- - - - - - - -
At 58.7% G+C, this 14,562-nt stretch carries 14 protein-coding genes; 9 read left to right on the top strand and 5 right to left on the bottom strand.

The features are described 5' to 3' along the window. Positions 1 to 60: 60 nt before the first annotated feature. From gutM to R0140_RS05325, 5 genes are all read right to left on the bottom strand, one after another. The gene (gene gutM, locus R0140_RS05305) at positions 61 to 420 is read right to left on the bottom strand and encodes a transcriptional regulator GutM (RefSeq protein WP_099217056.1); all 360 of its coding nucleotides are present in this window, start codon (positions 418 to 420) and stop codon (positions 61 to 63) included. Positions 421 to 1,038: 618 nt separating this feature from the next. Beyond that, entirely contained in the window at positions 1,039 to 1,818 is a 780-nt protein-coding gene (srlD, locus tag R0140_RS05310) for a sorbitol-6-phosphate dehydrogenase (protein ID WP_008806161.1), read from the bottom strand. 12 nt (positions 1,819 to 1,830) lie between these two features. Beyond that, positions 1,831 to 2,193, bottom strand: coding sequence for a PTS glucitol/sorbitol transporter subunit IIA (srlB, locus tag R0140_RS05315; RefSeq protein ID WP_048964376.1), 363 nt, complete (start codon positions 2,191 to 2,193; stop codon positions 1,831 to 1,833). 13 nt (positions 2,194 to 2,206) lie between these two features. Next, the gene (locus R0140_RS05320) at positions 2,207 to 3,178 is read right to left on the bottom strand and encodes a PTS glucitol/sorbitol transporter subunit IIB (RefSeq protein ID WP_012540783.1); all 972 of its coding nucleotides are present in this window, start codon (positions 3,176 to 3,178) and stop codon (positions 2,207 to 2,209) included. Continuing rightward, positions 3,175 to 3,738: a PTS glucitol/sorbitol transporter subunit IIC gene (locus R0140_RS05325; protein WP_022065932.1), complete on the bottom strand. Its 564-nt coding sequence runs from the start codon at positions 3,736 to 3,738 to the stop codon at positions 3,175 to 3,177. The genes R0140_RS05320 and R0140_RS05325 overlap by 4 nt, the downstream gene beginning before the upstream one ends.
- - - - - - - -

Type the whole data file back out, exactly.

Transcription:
At 58.7% G+C, this 14,562-nt stretch carries 14 protein-coding genes; 9 read left to right on the top strand and 5 right to left on the bottom strand.

The features are described 5' to 3' along the window. Positions 1 to 60: 60 nt before the first annotated feature. From gutM to R0140_RS05325, 5 genes are all read right to left on the bottom strand, one after another. The gene (gene gutM, locus R0140_RS05305) at positions 61 to 420 is read right to left on the bottom strand and encodes a transcriptional regulator GutM (RefSeq protein WP_099217056.1); all 360 of its coding nucleotides are present in this window, start codon (positions 418 to 420) and stop codon (positions 61 to 63) included. Positions 421 to 1,038: 618 nt separating this feature from the next. Beyond that, entirely contained in the window at positions 1,039 to 1,818 is a 780-nt protein-coding gene (srlD, locus tag R0140_RS05310) for a sorbitol-6-phosphate dehydrogenase (protein ID WP_008806161.1), read from the bottom strand. 12 nt (positions 1,819 to 1,830) lie between these two features. Beyond that, positions 1,831 to 2,193, bottom strand: coding sequence for a PTS glucitol/sorbitol transporter subunit IIA (srlB, locus tag R0140_RS05315; RefSeq protein ID WP_048964376.1), 363 nt, complete (start codon positions 2,191 to 2,193; stop codon positions 1,831 to 1,833). 13 nt (positions 2,194 to 2,206) lie between these two features. Next, the gene (locus R0140_RS05320) at positions 2,207 to 3,178 is read right to left on the bottom strand and encodes a PTS glucitol/sorbitol transporter subunit IIB (RefSeq protein ID WP_012540783.1); all 972 of its coding nucleotides are present in this window, start codon (positions 3,176 to 3,178) and stop codon (positions 2,207 to 2,209) included. Continuing rightward, positions 3,175 to 3,738: a PTS glucitol/sorbitol transporter subunit IIC gene (locus R0140_RS05325; protein WP_022065932.1), complete on the bottom strand. Its 564-nt coding sequence runs from the start codon at positions 3,736 to 3,738 to the stop codon at positions 3,175 to 3,177. The genes R0140_RS05320 and R0140_RS05325 overlap by 4 nt, the downstream gene beginning before the upstream one ends.